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The File State Taxes Only Free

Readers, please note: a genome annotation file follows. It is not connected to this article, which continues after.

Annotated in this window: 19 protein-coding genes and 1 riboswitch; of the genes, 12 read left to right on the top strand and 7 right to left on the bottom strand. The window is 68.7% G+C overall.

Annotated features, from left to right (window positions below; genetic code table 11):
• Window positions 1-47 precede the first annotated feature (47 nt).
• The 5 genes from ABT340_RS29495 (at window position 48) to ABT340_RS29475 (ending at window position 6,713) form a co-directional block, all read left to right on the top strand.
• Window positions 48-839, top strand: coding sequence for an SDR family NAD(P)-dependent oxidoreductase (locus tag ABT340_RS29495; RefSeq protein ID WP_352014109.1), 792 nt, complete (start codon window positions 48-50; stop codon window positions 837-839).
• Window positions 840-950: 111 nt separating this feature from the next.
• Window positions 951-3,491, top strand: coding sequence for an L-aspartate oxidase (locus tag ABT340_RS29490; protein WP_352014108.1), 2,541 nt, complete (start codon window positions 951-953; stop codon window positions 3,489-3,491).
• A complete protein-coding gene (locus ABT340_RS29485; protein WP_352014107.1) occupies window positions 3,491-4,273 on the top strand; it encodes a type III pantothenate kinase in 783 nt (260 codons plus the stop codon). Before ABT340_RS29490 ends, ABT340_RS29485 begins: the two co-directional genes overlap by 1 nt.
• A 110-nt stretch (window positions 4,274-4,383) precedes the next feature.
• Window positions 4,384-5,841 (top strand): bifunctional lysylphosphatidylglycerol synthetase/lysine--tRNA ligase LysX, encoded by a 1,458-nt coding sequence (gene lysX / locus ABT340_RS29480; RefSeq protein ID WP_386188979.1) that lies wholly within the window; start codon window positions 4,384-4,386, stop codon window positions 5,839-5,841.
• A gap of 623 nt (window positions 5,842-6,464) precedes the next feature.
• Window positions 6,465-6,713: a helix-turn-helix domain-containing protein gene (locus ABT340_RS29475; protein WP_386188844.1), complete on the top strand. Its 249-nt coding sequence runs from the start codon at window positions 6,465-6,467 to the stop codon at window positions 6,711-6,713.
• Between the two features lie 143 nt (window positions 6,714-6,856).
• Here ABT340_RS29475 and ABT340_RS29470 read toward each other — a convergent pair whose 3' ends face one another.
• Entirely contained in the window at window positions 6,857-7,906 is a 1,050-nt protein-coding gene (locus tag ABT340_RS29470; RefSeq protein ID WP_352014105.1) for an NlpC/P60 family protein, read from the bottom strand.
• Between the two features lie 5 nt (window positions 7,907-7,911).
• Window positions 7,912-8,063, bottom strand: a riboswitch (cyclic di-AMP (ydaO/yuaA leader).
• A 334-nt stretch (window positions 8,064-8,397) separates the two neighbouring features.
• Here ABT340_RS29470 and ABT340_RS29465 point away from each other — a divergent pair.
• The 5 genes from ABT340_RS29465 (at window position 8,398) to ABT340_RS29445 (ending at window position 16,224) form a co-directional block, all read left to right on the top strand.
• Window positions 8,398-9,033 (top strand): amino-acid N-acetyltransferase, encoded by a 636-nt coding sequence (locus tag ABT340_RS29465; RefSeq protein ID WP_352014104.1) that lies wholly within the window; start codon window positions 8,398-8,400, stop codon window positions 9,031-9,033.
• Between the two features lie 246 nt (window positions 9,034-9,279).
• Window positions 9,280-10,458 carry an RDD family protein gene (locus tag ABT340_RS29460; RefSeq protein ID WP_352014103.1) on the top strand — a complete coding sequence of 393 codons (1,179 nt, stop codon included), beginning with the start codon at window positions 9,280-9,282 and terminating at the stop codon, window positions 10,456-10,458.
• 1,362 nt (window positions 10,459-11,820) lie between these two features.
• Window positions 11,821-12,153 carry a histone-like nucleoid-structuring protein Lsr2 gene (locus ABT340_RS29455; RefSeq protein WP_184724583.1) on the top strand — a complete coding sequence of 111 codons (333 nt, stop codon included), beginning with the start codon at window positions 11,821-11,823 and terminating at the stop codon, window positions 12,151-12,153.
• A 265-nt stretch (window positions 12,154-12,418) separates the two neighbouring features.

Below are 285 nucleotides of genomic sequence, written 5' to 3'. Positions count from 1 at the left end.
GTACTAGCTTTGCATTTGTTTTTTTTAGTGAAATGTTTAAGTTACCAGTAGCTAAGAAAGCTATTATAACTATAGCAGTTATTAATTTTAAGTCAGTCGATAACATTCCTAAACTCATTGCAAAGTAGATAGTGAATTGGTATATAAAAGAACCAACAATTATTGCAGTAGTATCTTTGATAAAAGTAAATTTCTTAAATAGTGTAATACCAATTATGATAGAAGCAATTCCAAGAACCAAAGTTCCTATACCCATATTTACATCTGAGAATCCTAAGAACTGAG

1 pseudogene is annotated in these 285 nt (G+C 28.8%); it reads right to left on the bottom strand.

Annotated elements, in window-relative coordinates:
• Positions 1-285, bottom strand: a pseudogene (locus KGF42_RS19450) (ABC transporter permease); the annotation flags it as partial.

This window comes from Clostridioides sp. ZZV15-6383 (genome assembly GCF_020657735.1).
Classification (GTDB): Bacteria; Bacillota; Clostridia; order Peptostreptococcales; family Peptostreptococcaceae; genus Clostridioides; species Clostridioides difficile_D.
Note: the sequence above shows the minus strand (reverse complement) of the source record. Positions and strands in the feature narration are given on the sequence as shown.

File state taxes only free 8. File state taxes only free   Qualified Tuition Program (QTP) Table of Contents Introduction What Is a Qualified Tuition ProgramDesignated beneficiary. File state taxes only free Half-time student. File state taxes only free How Much Can You Contribute Are Distributions TaxableFiguring the Taxable Portion of a Distribution Additional Tax on Taxable Distributions Rollovers and Other TransfersRollovers Changing the Designated Beneficiary Introduction Qualified tuition programs (QTPs) are also called “529 plans. File state taxes only free ” States may establish and maintain programs that allow you to either prepay or contribute to an account for paying a student's qualified education expenses at a postsecondary institution. File state taxes only free Eligible educational institutions may establish and maintain programs that allow you to prepay a student's qualified education expenses. File state taxes only free If you prepay tuition, the student (designated beneficiary) will be entitled to a waiver or a payment of qualified education expenses. File state taxes only free You cannot deduct either payments or contributions to a QTP. File state taxes only free For information on a specific QTP, you will need to contact the state agency or eligible educational institution that established and maintains it. File state taxes only free What is the tax benefit of a QTP. File state taxes only free   No tax is due on a distribution from a QTP unless the amount distributed is greater than the beneficiary's adjusted qualified education expenses. File state taxes only free See Are Distributions Taxable , later, for more information. File state taxes only free    Even if a QTP is used to finance a student's education, the student or the student's parents still may be eligible to claim the American opportunity credit or the lifetime learning credit. File state taxes only free See Coordination With American Opportunity and Lifetime Learning Credits, later. File state taxes only free What Is a Qualified Tuition Program A qualified tuition program is a program set up to allow you to either prepay, or contribute to an account established for paying, a student's qualified education expenses at an eligible educational institution. File state taxes only free QTPs can be established and maintained by states (or agencies or instrumentalities of a state) and eligible educational institutions. File state taxes only free The program must meet certain requirements. File state taxes only free Your state government or the eligible educational institution in which you are interested can tell you whether or not they participate in a QTP. File state taxes only free Qualified education expenses. File state taxes only free   These are expenses related to enrollment or attendance at an Eligible educational institution (defined later). File state taxes only free As shown in the following list, to be qualified, some of the expenses must be required by the institution and some must be incurred by students who are enrolled at least half-time. File state taxes only free See Half-time student , later. File state taxes only free The following expenses must be required for enrollment or attendance of a Designated beneficiary (defined later) at an eligible educational institution. File state taxes only free Tuition and fees. File state taxes only free Books, supplies, and equipment. File state taxes only free Expenses for special needs services needed by a special needs beneficiary must be incurred in connection with enrollment or attendance at an eligible educational institution. File state taxes only free Expenses for room and board must be incurred by students who are enrolled at least half-time. File state taxes only free The expense for room and board qualifies only to the extent that it is not more than the greater of the following two amounts. File state taxes only free The allowance for room and board, as determined by the eligible educational institution, that was included in the cost of attendance (for federal financial aid purposes) for a particular academic period and living arrangement of the student. File state taxes only free The actual amount charged if the student is residing in housing owned or operated by the eligible educational institution. File state taxes only free You will need to contact the eligible educational institution for qualified room and board costs. File state taxes only free    For tax years after 2010, the purchase of computer technology or equipment is only a qualified education expense if the computer technology or equipment is required for enrollment or attendance at an eligible institution. File state taxes only free Designated beneficiary. File state taxes only free   The designated beneficiary is generally the student (or future student) for whom the QTP is intended to provide benefits. File state taxes only free The designated beneficiary can be changed after participation in the QTP begins. File state taxes only free If a state or local government or certain tax-exempt organizations purchase an interest in a QTP as part of a scholarship program, the designated beneficiary is the person who receives the interest as a scholarship. File state taxes only free Half-time student. File state taxes only free   A student is enrolled “at least half-time” if he or she is enrolled for at least half the full-time academic workload for the course of study the student is pursuing, as determined under the standards of the school where the student is enrolled. File state taxes only free Eligible educational institution. File state taxes only free   For purposes of a QTP, this is any college, university, vocational school, or other postsecondary educational institution eligible to participate in a student aid program administered by the U. File state taxes only free S. File state taxes only free Department of Education. File state taxes only free It includes virtually all accredited public, nonprofit, and proprietary (privately owned profit-making) postsecondary institutions. File state taxes only free The educational institution should be able to tell you if it is an eligible educational institution. File state taxes only free   Certain educational institutions located outside the United States also participate in the U. File state taxes only free S. File state taxes only free Department of Education's Federal Student Aid (FSA) programs. File state taxes only free   How Much Can You Contribute Contributions to a QTP on behalf of any beneficiary cannot be more than the amount necessary to provide for the qualified education expenses of the beneficiary. File state taxes only free There are no income restrictions on the individual contributors. File state taxes only free You can contribute to both a QTP and a Coverdell ESA in the same year for the same designated beneficiary. File state taxes only free   Are Distributions Taxable The part of a distribution representing the amount paid or contributed to a QTP does not have to be included in income. File state taxes only free This is a return of the investment in the plan. File state taxes only free The designated beneficiary generally does not have to include in income any earnings distributed from a QTP if the total distribution is less than or equal to adjusted qualified education expenses (defined under Figuring the Taxable Portion of a Distribution , later). File state taxes only free Earnings and return of investment. File state taxes only free    You will receive a Form 1099-Q, from each of the programs from which you received a QTP distribution in 2013. File state taxes only free The amount of your gross distribution (box 1) shown on each form will be divided between your earnings (box 2) and your basis, or return of investment (box 3). File state taxes only free Form 1099-Q should be sent to you by January 31, 2014. File state taxes only free Figuring the Taxable Portion of a Distribution To determine if total distributions for the year are more or less than the amount of qualified education expenses, you must compare the total of all QTP distributions for the tax year to the adjusted qualified education expenses. File state taxes only free Adjusted qualified education expenses. File state taxes only free   This amount is the total qualified education expenses reduced by any tax-free educational assistance. File state taxes only free Tax-free educational assistance includes: The tax-free part of scholarships and fellowships (see Tax-Free Scholarships and Fellowships in chapter 1, Scholarships, Fellowships, Grants, and Tuition Reductions), Veterans' educational assistance (see Veterans' Benefits in chapter 1, Scholarships, Fellowships, Grants, and Tuition Reductions), Pell grants (see Pell Grants and Other Title IV Need-Based Education Grants in chapter 1, Scholarships, Fellowships, Grants, and Tuition Reductions), Employer-provided educational assistance (see chapter 11, Employer-Provided Educational Assistance ), and Any other nontaxable (tax-free) payments (other than gifts or inheritances) received as educational assistance. File state taxes only free Taxable earnings. File state taxes only free   Use the following steps to figure the taxable part. File state taxes only free Multiply the total distributed earnings shown in box 2 of Form 1099-Q by a fraction. File state taxes only free The numerator is the adjusted qualified education expenses paid during the year and the denominator is the total amount distributed during the year. File state taxes only free Subtract the amount figured in (1) from the total distributed earnings. File state taxes only free The result is the amount the beneficiary must include in income. File state taxes only free Report it on Form 1040 or Form 1040NR, line 21. File state taxes only free Example 1. File state taxes only free In 2007, Sara Clarke's parents opened a savings account for her with a QTP maintained by their state government. File state taxes only free Over the years they contributed $18,000 to the account. File state taxes only free The total balance in the account was $27,000 on the date the distribution was made. File state taxes only free In the summer of 2013, Sara enrolled in college and had $8,300 of qualified education expenses for the rest of the year. File state taxes only free She paid her college expenses from the following sources. File state taxes only free   Gift from parents $1,600     Partial tuition scholarship (tax-free) 3,100     QTP distribution 5,300           Before Sara can determine the taxable part of her QTP distribution, she must reduce her total qualified education expenses by any tax-free educational assistance. File state taxes only free   Total qualified education expenses $8,300     Minus: Tax-free educational assistance −3,100     Equals: Adjusted qualified  education expenses (AQEE) $5,200   Since the remaining expenses ($5,200) are less than the QTP distribution, part of the earnings will be taxable. File state taxes only free Sara's Form 1099-Q shows that $950 of the QTP distribution is earnings. File state taxes only free Sara figures the taxable part of the distributed earnings as follows. File state taxes only free   1. File state taxes only free $950 (earnings) × $5,200 AQEE  $5,300 distribution           =$932 (tax-free earnings)     2. File state taxes only free $950 (earnings)−$932 (tax-free earnings)     =$18 (taxable earnings)  Sara must include $18 in income (Form 1040, line 21) as distributed QTP earnings not used for adjusted qualified education expenses. File state taxes only free Coordination With American Opportunity and Lifetime Learning Credits An American opportunity or lifetime learning credit (education credit) can be claimed in the same year the beneficiary takes a tax-free distribution from a QTP, as long as the same expenses are not used for both benefits. File state taxes only free This means that after the beneficiary reduces qualified education expenses by tax-free educational assistance, he or she must further reduce them by the expenses taken into account in determining the credit. File state taxes only free Example 2. File state taxes only free Assume the same facts as in Example 1 , except that Sara's parents claimed an American opportunity credit of $2,500 (based on $4,000 expenses). File state taxes only free   Total qualified education expenses $8,300     Minus: Tax-free educational assistance −3,100     Minus: Expenses taken into account  in figuring American opportunity credit −4,000     Equals: Adjusted qualified  education expenses (AQEE) $1,200           The taxable part of the distribution is figured as follows. File state taxes only free   1. File state taxes only free $950 (earnings) × $1,200 AQEE  $5,300 distribution           =$215 (tax-free earnings)     2. File state taxes only free $950 (earnings)−$215 (tax-free earnings)     =$735 (taxable earnings)       Sara must include $735 in income (Form 1040, line 21). File state taxes only free This represents distributed earnings not used for adjusted qualified education expenses. File state taxes only free Coordination With Coverdell ESA Distributions If a designated beneficiary receives distributions from both a QTP and a Coverdell ESA in the same year, and the total of these distributions is more than the beneficiary's adjusted qualified higher education expenses, the expenses must be allocated between the distributions. File state taxes only free For purposes of this allocation, disregard any qualified elementary and secondary education expenses. File state taxes only free Example 3. File state taxes only free Assume the same facts as in Example 2 , except that instead of receiving a $5,300 distribution from her QTP, Sara received $4,600 from that account and $700 from her Coverdell ESA. File state taxes only free In this case, Sara must allocate her $1,200 of adjusted qualified higher education expenses (AQHEE) between the two distributions. File state taxes only free   $1,200 AQHEE × $700 ESA distribution  $5,300 total distribution = $158 AQHEE (ESA)     $1,200 AQHEE × $4,600 QTP distribution  $5,300 total distribution = $1,042 AQHEE (QTP)   Sara then figures the taxable portion of her Coverdell ESA distribution based on qualified higher education expenses of $158, and the taxable portion of her QTP distribution based on the other $1,042. File state taxes only free Note. File state taxes only free If you are required to allocate your expenses between Coverdell ESA and QTP distributions, and you have adjusted qualified elementary and secondary education expenses, see the examples in chapter 7, Coverdell Education Savings Account under Coordination With Qualified Tuition Program (QTP) Distributions . File state taxes only free Coordination With Tuition and Fees Deduction. File state taxes only free   A tuition and fees deduction can be claimed in the same year the beneficiary takes a tax-free distribution from a QTP, as long as the same expenses are not used for both benefits. File state taxes only free Losses on QTP Investments If you have a loss on your investment in a QTP account, you may be able to take the loss on your income tax return. File state taxes only free You can take the loss only when all amounts from that account have been distributed and the total distributions are less than your unrecovered basis. File state taxes only free Your basis is the total amount of contributions to that QTP account. File state taxes only free You claim the loss as a miscellaneous itemized deduction on Schedule A (Form 1040), line 23 (Schedule A (Form 1040NR), line 9), subject to the 2%-of-adjusted-gross-income limit. File state taxes only free If you have distributions from more than one QTP account during a year, you must combine the information (amount of distribution, basis, etc. File state taxes only free ) from all such accounts in order to determine your taxable earnings for the year. File state taxes only free By doing this, the loss from one QTP account reduces the distributed earnings (if any) from any other QTP accounts. File state taxes only free Example 1. File state taxes only free In 2013, Taylor received a final distribution of $1,000 from QTP #1. File state taxes only free His unrecovered basis in that account before the distribution was $3,000. File state taxes only free If Taylor itemizes his deductions, he can claim the $2,000 loss on Schedule A (Form 1040). File state taxes only free Example 2. File state taxes only free Assume the same facts as in Example 1 , except that Taylor also had a distribution of $9,000 from QTP #2, giving him total distributions for 2013 of $10,000. File state taxes only free His total basis in these distributions was $4,500 ($3,000 for QTP #1 and $1,500 for QTP #2). File state taxes only free Taylor's adjusted qualified education expenses for 2013 totaled $6,000. File state taxes only free In order to figure his taxable earnings, Taylor combines the two accounts and determines his taxable earnings as follows. File state taxes only free   1. File state taxes only free $10,000 (total distribution)−$4,500 (basis portion of distribution)     = $5,500 (earnings included in distribution)   2. File state taxes only free $5,500 (earnings) x $6,000 AQEE  $10,000 distribution           =$3,300 (tax-free earnings)     3. File state taxes only free $5,500 (earnings)−$3,300 (tax-free earnings)     =$2,200 (taxable earnings)                 Taylor must include $2,200 in income on Form 1040, line 21. File state taxes only free Because Taylor's accounts must be combined, he cannot deduct his $2,000 loss (QTP #1) on Schedule A (Form 1040). File state taxes only free Instead, the $2,000 loss reduces the total earnings that were distributed, thereby reducing his taxable earnings. File state taxes only free Additional Tax on Taxable Distributions Generally, if you receive a taxable distribution, you also must pay a 10% additional tax on the amount included in income. File state taxes only free Exceptions. File state taxes only free   The 10% additional tax does not apply to distributions: Paid to a beneficiary (or to the estate of the designated beneficiary) on or after the death of the designated beneficiary. File state taxes only free Made because the designated beneficiary is disabled. File state taxes only free A person is considered to be disabled if he or she shows proof that he or she cannot do any substantial gainful activity because of his or her physical or mental condition. File state taxes only free A physician must determine that his or her condition can be expected to result in death or to be of long-continued and indefinite duration. File state taxes only free Included in income because the designated beneficiary received: A tax-free scholarship or fellowship (see Tax-Free Scholarships and Fellowships in chapter 1, Scholarships, Fellowships, Grants, and Tuition Reductions), Veterans' educational assistance (see Veterans' Benefits in chapter 1, Scholarships, Fellowships, Grants, and Tuition Reductions), Employer-provided educational assistance (see chapter 11, Employer-Provided Educational Assistance ), or Any other nontaxable (tax-free) payments (other than gifts or inheritances) received as educational assistance. File state taxes only free Made on account of the attendance of the designated beneficiary at a U. File state taxes only free S. File state taxes only free military academy (such as the USNA at Annapolis). File state taxes only free This exception applies only to the extent that the amount of the distribution does not exceed the costs of advanced education (as defined in section 2005(d)(3) of title 10 of the U. File state taxes only free S. File state taxes only free Code) attributable to such attendance. File state taxes only free Included in income only because the qualified education expenses were taken into account in determining the American opportunity or lifetime learning credit (see Coordination With American Opportunity and Lifetime Learning Credits , earlier. File state taxes only free ) Exception (3) applies only to the extent the distribution is not more than the scholarship, allowance, or payment. File state taxes only free Figuring the additional tax. File state taxes only free    Use Part II of Form 5329, to figure any additional tax. File state taxes only free Report the amount on Form 1040, line 58, or Form 1040NR, line 56. File state taxes only free Rollovers and Other Transfers Assets can be rolled over or transferred from one QTP to another. File state taxes only free In addition, the designated beneficiary can be changed without transferring accounts. File state taxes only free Rollovers Any amount distributed from a QTP is not taxable if it is rolled over to another QTP for the benefit of the same beneficiary or for the benefit of a member of the beneficiary's family (including the beneficiary's spouse). File state taxes only free An amount is rolled over if it is paid to another QTP within 60 days after the date of the distribution. File state taxes only free Do not report qualifying rollovers (those that meet the above criteria) anywhere on Form 1040 or 1040NR. File state taxes only free These are not taxable distributions. File state taxes only free Members of the beneficiary's family. File state taxes only free   For these purposes, the beneficiary's family includes the beneficiary's spouse and the following other relatives of the beneficiary. File state taxes only free Son, daughter, stepchild, foster child, adopted child, or a descendant of any of them. File state taxes only free Brother, sister, stepbrother, or stepsister. File state taxes only free Father or mother or ancestor of either. File state taxes only free Stepfather or stepmother. File state taxes only free Son or daughter of a brother or sister. File state taxes only free Brother or sister of father or mother. File state taxes only free Son-in-law, daughter-in-law, father-in-law, mother-in-law, brother-in-law, or sister-in-law. File state taxes only free The spouse of any individual listed above. File state taxes only free First cousin. File state taxes only free Example. File state taxes only free When Aaron graduated from college last year he had $5,000 left in his QTP. File state taxes only free He wanted to give this money to his younger brother, who was in junior high school. File state taxes only free In order to avoid paying tax on the distribution of the amount remaining in his account, Aaron contributed the same amount to his brother's QTP within 60 days of the distribution. File state taxes only free If the rollover is to another QTP for the same beneficiary, only one rollover is allowed within 12 months of a previous transfer to any QTP for that designated beneficiary. File state taxes only free Changing the Designated Beneficiary There are no income tax consequences if the designated beneficiary of an account is changed to a member of the beneficiary's family. File state taxes only free See Members of the beneficiary's family , earlier. File state taxes only free Example. File state taxes only free Assume the same situation as in the last example. File state taxes only free Instead of closing his QTP and paying the distribution into his brother's QTP, Aaron could have instructed the trustee of his account to simply change the name of the beneficiary on his account to that of his brother. File state taxes only free Prev  Up  Next   Home   More Online Publications